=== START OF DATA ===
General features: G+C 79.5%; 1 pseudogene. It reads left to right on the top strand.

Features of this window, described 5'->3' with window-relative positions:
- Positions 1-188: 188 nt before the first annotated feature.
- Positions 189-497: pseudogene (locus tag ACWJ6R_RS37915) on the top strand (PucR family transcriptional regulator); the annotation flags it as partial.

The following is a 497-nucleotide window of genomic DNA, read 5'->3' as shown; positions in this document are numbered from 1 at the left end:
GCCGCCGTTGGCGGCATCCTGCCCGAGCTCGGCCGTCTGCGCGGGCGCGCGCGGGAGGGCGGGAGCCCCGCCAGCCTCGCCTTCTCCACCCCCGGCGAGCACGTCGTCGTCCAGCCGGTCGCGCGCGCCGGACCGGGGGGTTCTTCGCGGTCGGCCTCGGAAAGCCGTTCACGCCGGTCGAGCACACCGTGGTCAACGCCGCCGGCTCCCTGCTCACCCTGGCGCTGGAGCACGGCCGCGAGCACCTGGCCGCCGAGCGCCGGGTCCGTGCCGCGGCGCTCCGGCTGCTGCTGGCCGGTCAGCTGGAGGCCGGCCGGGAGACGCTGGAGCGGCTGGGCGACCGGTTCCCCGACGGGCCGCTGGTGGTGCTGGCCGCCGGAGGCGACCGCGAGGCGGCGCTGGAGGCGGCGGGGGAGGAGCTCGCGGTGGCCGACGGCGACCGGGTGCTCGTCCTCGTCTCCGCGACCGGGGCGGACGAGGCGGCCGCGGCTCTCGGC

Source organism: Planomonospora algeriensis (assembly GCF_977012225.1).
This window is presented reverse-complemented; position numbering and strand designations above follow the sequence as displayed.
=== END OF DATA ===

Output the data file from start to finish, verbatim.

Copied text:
General features: G+C 79.5%; 1 pseudogene. It reads left to right on the top strand.

Features of this window, described 5'->3' with window-relative positions:
- Positions 1-188: 188 nt before the first annotated feature.
- Positions 189-497: pseudogene (locus tag ACWJ6R_RS37915) on the top strand (PucR family transcriptional regulator); the annotation flags it as partial.

The following is a 497-nucleotide window of genomic DNA, read 5'->3' as shown; positions in this document are numbered from 1 at the left end:
GCCGCCGTTGGCGGCATCCTGCCCGAGCTCGGCCGTCTGCGCGGGCGCGCGCGGGAGGGCGGGAGCCCCGCCAGCCTCGCCTTCTCCACCCCCGGCGAGCACGTCGTCGTCCAGCCGGTCGCGCGCGCCGGACCGGGGGGTTCTTCGCGGTCGGCCTCGGAAAGCCGTTCACGCCGGTCGAGCACACCGTGGTCAACGCCGCCGGCTCCCTGCTCACCCTGGCGCTGGAGCACGGCCGCGAGCACCTGGCCGCCGAGCGCCGGGTCCGTGCCGCGGCGCTCCGGCTGCTGCTGGCCGGTCAGCTGGAGGCCGGCCGGGAGACGCTGGAGCGGCTGGGCGACCGGTTCCCCGACGGGCCGCTGGTGGTGCTGGCCGCCGGAGGCGACCGCGAGGCGGCGCTGGAGGCGGCGGGGGAGGAGCTCGCGGTGGCCGACGGCGACCGGGTGCTCGTCCTCGTCTCCGCGACCGGGGCGGACGAGGCGGCCGCGGCTCTCGGC

Source organism: Planomonospora algeriensis (assembly GCF_977012225.1).
This window is presented reverse-complemented; position numbering and strand designations above follow the sequence as displayed.